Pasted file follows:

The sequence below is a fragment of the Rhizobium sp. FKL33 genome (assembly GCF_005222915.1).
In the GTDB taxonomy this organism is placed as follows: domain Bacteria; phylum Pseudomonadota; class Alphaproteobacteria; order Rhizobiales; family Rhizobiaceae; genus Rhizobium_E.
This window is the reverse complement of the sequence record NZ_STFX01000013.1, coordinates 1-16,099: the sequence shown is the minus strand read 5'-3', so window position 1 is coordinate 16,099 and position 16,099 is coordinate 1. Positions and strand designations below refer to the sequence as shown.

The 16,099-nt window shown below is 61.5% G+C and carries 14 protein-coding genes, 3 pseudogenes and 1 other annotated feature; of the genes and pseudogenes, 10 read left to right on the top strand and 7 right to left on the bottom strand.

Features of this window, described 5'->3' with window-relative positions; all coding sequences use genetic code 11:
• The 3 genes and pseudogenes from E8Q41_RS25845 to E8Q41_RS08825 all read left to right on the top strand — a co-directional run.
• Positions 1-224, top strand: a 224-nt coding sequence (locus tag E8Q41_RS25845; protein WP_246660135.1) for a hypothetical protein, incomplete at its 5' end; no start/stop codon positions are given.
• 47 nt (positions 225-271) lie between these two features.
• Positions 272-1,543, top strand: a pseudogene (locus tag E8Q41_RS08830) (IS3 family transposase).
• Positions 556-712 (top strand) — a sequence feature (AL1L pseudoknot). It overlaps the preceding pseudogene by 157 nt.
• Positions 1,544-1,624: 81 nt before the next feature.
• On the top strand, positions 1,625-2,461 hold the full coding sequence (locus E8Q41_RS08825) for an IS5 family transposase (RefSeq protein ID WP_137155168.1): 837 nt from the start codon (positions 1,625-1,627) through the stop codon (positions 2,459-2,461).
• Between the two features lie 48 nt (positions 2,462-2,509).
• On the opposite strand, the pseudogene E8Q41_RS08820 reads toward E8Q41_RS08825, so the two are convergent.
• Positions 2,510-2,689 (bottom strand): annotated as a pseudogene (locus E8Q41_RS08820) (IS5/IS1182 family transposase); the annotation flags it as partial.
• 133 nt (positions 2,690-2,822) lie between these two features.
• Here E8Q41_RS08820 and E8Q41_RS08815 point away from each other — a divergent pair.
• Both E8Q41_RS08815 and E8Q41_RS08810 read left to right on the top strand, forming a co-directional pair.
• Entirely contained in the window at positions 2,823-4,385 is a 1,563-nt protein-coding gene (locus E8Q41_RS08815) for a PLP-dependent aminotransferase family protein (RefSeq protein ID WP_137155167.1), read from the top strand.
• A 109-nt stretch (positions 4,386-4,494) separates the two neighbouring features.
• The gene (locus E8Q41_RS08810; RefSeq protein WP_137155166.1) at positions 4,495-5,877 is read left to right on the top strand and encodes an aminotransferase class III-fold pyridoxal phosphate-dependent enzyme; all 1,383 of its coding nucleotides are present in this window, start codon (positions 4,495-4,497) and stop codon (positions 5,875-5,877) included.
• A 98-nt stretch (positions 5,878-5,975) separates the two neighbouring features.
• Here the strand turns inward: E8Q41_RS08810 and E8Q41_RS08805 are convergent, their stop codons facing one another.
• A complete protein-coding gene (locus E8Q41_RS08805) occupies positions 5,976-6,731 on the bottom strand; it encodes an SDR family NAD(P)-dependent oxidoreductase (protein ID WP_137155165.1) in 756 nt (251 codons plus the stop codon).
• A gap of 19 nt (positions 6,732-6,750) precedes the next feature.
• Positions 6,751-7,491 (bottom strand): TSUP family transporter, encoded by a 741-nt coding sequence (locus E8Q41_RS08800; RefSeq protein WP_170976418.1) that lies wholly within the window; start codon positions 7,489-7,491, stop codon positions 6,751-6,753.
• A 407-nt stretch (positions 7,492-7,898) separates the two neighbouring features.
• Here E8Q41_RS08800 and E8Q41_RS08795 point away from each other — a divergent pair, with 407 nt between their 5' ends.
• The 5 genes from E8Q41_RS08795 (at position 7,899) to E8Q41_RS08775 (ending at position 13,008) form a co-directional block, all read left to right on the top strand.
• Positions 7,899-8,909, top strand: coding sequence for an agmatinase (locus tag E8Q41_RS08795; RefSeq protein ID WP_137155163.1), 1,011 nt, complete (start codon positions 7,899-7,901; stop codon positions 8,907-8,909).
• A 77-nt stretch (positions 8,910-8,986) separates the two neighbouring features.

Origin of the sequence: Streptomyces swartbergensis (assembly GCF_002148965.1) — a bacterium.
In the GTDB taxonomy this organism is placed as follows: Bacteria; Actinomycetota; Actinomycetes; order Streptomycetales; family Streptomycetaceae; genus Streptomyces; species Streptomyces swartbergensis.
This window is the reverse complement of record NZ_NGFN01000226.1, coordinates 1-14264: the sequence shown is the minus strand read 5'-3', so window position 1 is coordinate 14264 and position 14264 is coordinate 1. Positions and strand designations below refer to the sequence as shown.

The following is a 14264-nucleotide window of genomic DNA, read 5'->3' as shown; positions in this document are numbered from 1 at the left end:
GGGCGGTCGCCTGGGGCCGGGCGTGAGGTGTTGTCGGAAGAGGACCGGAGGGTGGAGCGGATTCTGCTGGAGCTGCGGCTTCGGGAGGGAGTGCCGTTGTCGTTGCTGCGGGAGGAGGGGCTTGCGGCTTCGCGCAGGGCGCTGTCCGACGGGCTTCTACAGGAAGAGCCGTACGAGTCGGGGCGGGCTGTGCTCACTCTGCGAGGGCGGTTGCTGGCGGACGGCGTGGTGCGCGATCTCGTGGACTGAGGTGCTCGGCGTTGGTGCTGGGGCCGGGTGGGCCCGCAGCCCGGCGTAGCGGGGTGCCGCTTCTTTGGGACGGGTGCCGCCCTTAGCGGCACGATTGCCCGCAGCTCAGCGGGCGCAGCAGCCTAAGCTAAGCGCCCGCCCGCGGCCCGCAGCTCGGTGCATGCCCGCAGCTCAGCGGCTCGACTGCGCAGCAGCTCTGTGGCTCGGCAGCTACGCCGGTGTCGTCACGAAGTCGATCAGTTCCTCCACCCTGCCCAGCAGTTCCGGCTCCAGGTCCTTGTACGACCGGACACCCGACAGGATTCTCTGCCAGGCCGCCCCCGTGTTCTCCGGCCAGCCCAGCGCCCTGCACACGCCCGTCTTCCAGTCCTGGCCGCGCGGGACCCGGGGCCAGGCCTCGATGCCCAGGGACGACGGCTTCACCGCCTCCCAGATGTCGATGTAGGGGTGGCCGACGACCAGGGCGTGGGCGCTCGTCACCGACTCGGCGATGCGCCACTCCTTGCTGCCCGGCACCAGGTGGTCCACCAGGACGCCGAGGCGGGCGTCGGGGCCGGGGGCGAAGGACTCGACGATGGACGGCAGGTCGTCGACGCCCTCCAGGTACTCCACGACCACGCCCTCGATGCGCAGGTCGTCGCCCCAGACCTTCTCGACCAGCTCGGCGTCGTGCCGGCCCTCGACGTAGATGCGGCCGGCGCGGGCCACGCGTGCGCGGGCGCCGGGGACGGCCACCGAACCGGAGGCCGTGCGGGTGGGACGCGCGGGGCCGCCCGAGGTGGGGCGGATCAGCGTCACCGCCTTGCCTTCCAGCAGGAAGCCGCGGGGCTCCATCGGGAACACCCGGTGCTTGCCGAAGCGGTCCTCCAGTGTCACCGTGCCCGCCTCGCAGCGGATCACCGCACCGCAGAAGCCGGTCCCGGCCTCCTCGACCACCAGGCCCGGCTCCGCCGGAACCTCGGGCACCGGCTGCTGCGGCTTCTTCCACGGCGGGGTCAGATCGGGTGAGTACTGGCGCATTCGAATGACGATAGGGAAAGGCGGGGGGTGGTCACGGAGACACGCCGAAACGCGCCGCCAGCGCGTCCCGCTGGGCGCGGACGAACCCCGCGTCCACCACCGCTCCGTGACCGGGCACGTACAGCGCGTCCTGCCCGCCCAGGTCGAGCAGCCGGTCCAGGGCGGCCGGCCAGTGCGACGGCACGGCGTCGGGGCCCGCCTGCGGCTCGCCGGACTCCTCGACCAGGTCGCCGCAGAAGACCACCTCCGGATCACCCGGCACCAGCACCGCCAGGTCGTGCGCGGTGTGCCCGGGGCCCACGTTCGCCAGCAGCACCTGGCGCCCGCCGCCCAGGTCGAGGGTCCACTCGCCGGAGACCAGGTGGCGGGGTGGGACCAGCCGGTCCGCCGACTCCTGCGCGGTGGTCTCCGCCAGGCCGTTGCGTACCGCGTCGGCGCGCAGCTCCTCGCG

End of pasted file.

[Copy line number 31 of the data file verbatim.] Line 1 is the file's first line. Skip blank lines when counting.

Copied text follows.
• A 77-nt stretch (positions 8,910-8,986) separates the two neighbouring features.